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Re: Waiting for Randot (or: nia and maya were right and I was wrong)

> Date: Sat, 16 Jan 2021 14:34:47 +0200
> From: Andreas Gustafsson <>
> Even if the unblocking criteria of Linux and FreeBSD are questionable,
> they still provide more security than your proposal which amounts to
> having extremely strict criteria but then completely ignoring.

This is not accurate.  The strict criterion is still available _for
system integration_, which is where the problem needs to be solved
anyway, just like other security measures like securelevel and

The effect of making _applications_ just hang like this is that it
confuses everyone involved and breaks builds, because in practical
terms nothing is going to unblock them until the operator plugs in a
USB HWRNG or equivalent and it is not helpful to ask every application
to include logic that meaningfully prompts the user to do so.

> >    Such an application, like a Python program in the middle of just doing
> >    `import multiprocessing', is not in a position to remedy the situation
> >    or even usefully alert an operator to the problem.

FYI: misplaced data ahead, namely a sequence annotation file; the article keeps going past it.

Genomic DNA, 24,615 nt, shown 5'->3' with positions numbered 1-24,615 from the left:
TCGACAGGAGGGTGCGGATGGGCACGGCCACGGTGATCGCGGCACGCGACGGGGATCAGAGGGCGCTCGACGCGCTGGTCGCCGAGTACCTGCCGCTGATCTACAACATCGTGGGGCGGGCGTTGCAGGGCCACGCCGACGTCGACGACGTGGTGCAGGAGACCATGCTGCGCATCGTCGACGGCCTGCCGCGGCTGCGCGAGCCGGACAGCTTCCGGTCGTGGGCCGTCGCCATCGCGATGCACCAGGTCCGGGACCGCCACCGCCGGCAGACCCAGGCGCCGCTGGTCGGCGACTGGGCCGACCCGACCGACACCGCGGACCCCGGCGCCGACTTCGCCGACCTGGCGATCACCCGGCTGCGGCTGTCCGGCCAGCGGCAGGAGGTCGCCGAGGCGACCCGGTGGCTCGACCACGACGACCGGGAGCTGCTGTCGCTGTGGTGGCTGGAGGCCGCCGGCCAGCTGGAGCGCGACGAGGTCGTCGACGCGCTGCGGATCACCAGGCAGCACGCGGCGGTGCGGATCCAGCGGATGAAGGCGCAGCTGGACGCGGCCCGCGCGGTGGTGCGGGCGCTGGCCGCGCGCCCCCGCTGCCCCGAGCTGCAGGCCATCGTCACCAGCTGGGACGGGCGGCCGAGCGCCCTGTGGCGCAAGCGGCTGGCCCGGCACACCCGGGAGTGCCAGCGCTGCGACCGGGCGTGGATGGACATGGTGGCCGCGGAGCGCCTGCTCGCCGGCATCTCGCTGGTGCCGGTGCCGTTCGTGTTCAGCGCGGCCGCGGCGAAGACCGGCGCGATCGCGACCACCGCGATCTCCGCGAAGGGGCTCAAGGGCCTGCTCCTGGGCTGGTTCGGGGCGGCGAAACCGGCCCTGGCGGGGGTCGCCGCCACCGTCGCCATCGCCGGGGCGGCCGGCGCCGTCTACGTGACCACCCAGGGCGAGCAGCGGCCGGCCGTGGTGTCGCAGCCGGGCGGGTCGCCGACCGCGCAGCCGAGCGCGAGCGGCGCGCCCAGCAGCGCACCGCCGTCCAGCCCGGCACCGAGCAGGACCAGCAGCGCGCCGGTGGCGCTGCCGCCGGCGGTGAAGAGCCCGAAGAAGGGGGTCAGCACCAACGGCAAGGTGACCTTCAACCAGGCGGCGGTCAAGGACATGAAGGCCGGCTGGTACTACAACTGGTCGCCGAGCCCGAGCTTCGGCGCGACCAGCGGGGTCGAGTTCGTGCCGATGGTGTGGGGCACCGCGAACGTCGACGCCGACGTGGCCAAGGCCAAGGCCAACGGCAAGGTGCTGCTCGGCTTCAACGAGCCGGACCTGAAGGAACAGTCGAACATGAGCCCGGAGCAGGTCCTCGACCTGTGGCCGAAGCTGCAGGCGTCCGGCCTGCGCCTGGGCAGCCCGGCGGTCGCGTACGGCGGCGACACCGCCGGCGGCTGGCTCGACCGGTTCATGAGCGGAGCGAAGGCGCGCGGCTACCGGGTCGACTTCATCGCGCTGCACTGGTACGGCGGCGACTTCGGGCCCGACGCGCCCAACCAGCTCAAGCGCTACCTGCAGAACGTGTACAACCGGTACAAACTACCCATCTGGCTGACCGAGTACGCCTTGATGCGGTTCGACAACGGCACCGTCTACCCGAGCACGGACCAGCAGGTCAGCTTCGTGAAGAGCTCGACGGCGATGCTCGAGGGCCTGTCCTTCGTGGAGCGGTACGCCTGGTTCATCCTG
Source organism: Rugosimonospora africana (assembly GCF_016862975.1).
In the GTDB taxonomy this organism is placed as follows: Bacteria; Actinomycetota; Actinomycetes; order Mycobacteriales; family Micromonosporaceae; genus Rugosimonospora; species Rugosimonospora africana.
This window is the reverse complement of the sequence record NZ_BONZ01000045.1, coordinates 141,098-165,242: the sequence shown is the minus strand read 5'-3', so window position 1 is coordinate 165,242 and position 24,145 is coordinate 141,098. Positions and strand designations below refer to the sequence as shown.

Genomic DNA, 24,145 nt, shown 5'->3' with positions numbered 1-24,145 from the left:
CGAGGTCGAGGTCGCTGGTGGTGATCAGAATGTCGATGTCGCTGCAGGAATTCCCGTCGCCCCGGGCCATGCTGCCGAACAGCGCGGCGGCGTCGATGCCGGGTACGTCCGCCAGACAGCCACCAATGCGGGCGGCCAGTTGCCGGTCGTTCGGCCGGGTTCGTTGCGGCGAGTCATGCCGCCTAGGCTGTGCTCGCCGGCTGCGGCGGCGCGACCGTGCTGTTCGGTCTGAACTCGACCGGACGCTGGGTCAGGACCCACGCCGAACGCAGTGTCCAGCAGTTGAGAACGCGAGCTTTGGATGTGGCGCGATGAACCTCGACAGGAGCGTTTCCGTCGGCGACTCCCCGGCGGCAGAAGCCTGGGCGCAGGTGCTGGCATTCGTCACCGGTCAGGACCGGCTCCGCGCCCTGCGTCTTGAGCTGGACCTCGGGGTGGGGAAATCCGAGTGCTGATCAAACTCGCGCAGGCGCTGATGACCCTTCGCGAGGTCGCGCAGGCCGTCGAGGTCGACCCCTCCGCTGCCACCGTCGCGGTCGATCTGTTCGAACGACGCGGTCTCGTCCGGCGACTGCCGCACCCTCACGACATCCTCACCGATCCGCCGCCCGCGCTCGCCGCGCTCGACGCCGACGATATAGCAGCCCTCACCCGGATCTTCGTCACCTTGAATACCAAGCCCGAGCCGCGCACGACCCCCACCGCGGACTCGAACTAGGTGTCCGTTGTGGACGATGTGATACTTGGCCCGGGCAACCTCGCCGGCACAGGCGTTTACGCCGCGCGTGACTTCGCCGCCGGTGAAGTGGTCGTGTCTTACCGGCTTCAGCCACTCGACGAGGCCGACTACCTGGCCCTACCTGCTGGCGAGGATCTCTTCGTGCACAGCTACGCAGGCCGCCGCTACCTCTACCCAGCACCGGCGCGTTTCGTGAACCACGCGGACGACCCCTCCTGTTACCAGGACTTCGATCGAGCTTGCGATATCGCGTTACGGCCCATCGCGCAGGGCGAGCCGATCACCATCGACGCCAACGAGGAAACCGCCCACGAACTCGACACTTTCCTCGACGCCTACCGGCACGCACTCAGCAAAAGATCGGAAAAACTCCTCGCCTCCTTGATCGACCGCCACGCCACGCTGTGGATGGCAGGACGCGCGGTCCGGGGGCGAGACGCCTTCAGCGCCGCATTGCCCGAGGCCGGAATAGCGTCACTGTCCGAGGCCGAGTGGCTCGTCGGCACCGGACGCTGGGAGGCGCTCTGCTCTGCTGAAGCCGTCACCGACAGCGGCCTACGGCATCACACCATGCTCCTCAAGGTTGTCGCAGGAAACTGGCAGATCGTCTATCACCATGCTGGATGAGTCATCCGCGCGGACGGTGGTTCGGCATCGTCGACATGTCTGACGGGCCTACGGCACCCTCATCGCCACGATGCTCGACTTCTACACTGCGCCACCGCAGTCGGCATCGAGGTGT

> Which is why we should deal with the issue by creating an entropy seed
> at the time of installation or first boot.

We already do this, and it incorporates any entropy obtained during
the installation process.

This will include keystroke timings during installation, and hundreds
of samples of a makeshift ring oscillator on each boot, if the
hardclock timer interrupt and CPU cycle counter or system timecounter
are driven by independent clocks.  Of course, it is hard to tell for
sure whether this is the case from MI software -- so it remains best
effort, without a confidently positive assessment.

> To start with, we should re-enable the code Martin already added to
> sysinst to prompt the user for missing entropy at install time, and we
> should continue to work on making it easier to use.

It's not just a prompt -- it will make users feel _trapped_ and hate
the whole thing, in an installer that already has too many mandatory
incomprehensible questions.  As a matter of user experience, a
mandatory question like this that gets in the way of doing anything
else is a dead end.

Security features that paternalistically prevent people from getting
things done will drive them to workarounds that defeat the security.

> We should also provide more entropy sources with conservative but
> nonzero estimates to make those prompts increasingly rare.

I would be happy to consider literature with conservative assessments
of these entropy sources if you have any references!

But a year after drafting the changes, nobody has provided such
references, and many people have run into practical problems that the
system in place is not conducive to fixing.

That's why, based on the experience, I'm trying a different approach:
provide clear hints and nudges where there may be a problem, without
making anyone feel trapped and resentful toward the issue, and without
causing apparently unrelated things to break on principle.

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